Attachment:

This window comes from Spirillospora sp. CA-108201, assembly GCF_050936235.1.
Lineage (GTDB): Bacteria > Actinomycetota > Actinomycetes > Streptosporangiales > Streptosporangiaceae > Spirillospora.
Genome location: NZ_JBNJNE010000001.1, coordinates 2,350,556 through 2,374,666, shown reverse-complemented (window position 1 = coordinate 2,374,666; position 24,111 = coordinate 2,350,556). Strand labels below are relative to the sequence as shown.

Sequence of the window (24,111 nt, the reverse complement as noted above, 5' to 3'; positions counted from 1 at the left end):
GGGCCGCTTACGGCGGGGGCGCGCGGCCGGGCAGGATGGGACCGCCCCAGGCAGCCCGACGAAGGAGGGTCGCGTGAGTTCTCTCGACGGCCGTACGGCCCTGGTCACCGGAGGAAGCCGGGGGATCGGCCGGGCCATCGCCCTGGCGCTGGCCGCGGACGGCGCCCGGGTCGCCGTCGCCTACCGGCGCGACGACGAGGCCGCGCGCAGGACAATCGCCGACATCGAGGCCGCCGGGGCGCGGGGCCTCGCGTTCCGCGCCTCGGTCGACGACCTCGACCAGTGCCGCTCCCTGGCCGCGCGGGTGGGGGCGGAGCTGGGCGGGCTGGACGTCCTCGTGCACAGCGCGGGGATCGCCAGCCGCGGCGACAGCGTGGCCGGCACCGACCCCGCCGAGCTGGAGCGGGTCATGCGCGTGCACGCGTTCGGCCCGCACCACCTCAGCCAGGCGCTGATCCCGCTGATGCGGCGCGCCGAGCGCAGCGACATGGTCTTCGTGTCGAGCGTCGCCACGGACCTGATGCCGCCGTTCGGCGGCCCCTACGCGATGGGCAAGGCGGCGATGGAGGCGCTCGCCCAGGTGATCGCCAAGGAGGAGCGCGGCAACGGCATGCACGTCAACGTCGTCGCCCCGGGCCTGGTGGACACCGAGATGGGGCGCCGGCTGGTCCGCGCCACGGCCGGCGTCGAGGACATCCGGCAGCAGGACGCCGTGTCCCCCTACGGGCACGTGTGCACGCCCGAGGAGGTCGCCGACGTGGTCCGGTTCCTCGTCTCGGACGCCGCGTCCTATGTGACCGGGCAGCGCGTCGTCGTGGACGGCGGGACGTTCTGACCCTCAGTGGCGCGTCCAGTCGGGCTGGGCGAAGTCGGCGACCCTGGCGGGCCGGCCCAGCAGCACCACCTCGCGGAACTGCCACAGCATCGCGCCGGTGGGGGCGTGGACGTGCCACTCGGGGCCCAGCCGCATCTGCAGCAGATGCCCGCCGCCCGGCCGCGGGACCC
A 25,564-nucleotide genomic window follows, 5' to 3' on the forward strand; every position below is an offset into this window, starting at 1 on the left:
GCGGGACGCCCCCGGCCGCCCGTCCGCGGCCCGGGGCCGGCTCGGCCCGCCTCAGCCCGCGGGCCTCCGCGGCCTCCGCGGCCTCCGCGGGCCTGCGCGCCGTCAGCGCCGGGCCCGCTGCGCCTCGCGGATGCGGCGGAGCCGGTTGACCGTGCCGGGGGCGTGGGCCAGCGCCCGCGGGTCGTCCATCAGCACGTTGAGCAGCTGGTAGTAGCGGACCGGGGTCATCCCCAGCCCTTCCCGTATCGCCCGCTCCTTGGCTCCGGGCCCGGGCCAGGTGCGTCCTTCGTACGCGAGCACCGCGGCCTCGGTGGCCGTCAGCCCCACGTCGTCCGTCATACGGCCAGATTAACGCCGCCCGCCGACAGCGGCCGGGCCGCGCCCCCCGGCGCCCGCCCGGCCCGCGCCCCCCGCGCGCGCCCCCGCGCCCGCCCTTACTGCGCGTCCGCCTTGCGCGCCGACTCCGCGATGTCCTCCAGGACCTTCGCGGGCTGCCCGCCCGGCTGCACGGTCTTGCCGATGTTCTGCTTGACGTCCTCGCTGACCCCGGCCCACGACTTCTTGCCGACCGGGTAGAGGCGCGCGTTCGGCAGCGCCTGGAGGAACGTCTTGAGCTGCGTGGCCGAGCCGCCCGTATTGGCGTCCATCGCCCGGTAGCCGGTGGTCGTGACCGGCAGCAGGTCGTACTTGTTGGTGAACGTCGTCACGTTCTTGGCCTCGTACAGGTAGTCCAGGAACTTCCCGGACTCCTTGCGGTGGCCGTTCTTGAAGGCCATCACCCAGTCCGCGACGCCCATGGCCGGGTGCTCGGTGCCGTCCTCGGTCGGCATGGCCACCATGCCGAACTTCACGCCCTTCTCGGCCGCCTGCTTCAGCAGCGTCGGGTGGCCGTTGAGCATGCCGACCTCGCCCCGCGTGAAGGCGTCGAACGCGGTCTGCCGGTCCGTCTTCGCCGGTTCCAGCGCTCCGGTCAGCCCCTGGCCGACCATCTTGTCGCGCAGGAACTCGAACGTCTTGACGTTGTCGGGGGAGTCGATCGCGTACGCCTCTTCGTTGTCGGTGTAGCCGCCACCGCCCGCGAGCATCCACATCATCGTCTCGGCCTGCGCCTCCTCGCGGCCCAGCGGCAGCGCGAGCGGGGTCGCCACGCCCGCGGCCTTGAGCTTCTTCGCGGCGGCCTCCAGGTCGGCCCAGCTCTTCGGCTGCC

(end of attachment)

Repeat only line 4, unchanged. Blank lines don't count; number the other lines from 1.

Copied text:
Sequence of the window (24,111 nt, the reverse complement as noted above, 5' to 3'; positions counted from 1 at the left end):